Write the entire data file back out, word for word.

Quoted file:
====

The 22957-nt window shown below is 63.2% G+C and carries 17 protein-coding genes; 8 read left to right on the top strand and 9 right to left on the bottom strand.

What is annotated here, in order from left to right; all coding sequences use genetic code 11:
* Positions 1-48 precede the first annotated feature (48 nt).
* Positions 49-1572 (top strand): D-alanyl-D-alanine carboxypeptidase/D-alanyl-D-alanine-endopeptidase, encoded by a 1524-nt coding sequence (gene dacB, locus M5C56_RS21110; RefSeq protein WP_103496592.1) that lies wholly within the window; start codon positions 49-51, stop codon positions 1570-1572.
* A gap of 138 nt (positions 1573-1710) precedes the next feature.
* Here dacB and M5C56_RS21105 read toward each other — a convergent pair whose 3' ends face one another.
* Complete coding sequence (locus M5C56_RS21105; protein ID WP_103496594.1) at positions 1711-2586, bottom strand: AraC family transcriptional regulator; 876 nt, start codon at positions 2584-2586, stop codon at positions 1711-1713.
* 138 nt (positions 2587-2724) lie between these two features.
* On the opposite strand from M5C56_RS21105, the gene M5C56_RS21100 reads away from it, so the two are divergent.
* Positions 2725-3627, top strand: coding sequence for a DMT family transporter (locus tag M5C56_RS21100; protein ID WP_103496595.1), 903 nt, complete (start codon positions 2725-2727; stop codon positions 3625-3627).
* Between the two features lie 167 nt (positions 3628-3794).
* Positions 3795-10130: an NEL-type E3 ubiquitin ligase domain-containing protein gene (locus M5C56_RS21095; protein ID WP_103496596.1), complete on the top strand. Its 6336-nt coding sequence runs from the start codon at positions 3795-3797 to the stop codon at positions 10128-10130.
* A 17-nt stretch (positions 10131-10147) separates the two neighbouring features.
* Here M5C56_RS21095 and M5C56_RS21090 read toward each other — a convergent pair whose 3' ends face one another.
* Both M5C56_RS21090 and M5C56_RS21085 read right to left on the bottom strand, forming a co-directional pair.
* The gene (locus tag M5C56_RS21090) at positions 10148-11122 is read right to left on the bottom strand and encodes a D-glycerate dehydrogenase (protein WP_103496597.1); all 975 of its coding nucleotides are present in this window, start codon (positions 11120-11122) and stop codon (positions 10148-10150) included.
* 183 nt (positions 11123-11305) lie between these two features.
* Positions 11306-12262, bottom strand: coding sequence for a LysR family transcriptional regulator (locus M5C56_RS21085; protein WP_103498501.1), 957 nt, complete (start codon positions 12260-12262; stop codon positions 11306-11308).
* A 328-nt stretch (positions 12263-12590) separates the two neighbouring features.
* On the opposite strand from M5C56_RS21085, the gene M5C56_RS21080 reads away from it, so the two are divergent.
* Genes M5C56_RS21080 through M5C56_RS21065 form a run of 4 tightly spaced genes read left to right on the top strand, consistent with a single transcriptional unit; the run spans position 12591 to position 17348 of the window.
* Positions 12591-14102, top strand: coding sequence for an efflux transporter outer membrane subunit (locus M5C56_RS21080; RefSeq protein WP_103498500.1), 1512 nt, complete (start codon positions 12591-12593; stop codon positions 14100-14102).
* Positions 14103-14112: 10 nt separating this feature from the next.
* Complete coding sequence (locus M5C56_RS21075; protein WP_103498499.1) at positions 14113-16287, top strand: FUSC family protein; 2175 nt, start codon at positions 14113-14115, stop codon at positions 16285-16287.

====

The 22957-nt window shown below is 63.2% G+C and carries 17 protein-coding genes; 8 read left to right on the top strand and 9 right to left on the bottom strand.

What is annotated here, in order from left to right; all coding sequences use genetic code 11:
* Positions 1-48 precede the first annotated feature (48 nt).
* Positions 49-1572 (top strand): D-alanyl-D-alanine carboxypeptidase/D-alanyl-D-alanine-endopeptidase, encoded by a 1524-nt coding sequence (gene dacB, locus M5C56_RS21110; RefSeq protein WP_103496592.1) that lies wholly within the window; start codon positions 49-51, stop codon positions 1570-1572.
* A gap of 138 nt (positions 1573-1710) precedes the next feature.
* Here dacB and M5C56_RS21105 read toward each other — a convergent pair whose 3' ends face one another.
* Complete coding sequence (locus M5C56_RS21105; protein ID WP_103496594.1) at positions 1711-2586, bottom strand: AraC family transcriptional regulator; 876 nt, start codon at positions 2584-2586, stop codon at positions 1711-1713.
* 138 nt (positions 2587-2724) lie between these two features.
* On the opposite strand from M5C56_RS21105, the gene M5C56_RS21100 reads away from it, so the two are divergent.
* Positions 2725-3627, top strand: coding sequence for a DMT family transporter (locus tag M5C56_RS21100; protein ID WP_103496595.1), 903 nt, complete (start codon positions 2725-2727; stop codon positions 3625-3627).
* Between the two features lie 167 nt (positions 3628-3794).
* Positions 3795-10130: an NEL-type E3 ubiquitin ligase domain-containing protein gene (locus M5C56_RS21095; protein ID WP_103496596.1), complete on the top strand. Its 6336-nt coding sequence runs from the start codon at positions 3795-3797 to the stop codon at positions 10128-10130.
* A 17-nt stretch (positions 10131-10147) separates the two neighbouring features.
* Here M5C56_RS21095 and M5C56_RS21090 read toward each other — a convergent pair whose 3' ends face one another.
* Both M5C56_RS21090 and M5C56_RS21085 read right to left on the bottom strand, forming a co-directional pair.
* The gene (locus tag M5C56_RS21090) at positions 10148-11122 is read right to left on the bottom strand and encodes a D-glycerate dehydrogenase (protein WP_103496597.1); all 975 of its coding nucleotides are present in this window, start codon (positions 11120-11122) and stop codon (positions 10148-10150) included.
* 183 nt (positions 11123-11305) lie between these two features.
* Positions 11306-12262, bottom strand: coding sequence for a LysR family transcriptional regulator (locus M5C56_RS21085; protein WP_103498501.1), 957 nt, complete (start codon positions 12260-12262; stop codon positions 11306-11308).
* A 328-nt stretch (positions 12263-12590) separates the two neighbouring features.
* On the opposite strand from M5C56_RS21085, the gene M5C56_RS21080 reads away from it, so the two are divergent.
* Genes M5C56_RS21080 through M5C56_RS21065 form a run of 4 tightly spaced genes read left to right on the top strand, consistent with a single transcriptional unit; the run spans position 12591 to position 17348 of the window.
* Positions 12591-14102, top strand: coding sequence for an efflux transporter outer membrane subunit (locus M5C56_RS21080; RefSeq protein WP_103498500.1), 1512 nt, complete (start codon positions 12591-12593; stop codon positions 14100-14102).
* Positions 14103-14112: 10 nt separating this feature from the next.
* Complete coding sequence (locus M5C56_RS21075; protein WP_103498499.1) at positions 14113-16287, top strand: FUSC family protein; 2175 nt, start codon at positions 14113-14115, stop codon at positions 16285-16287.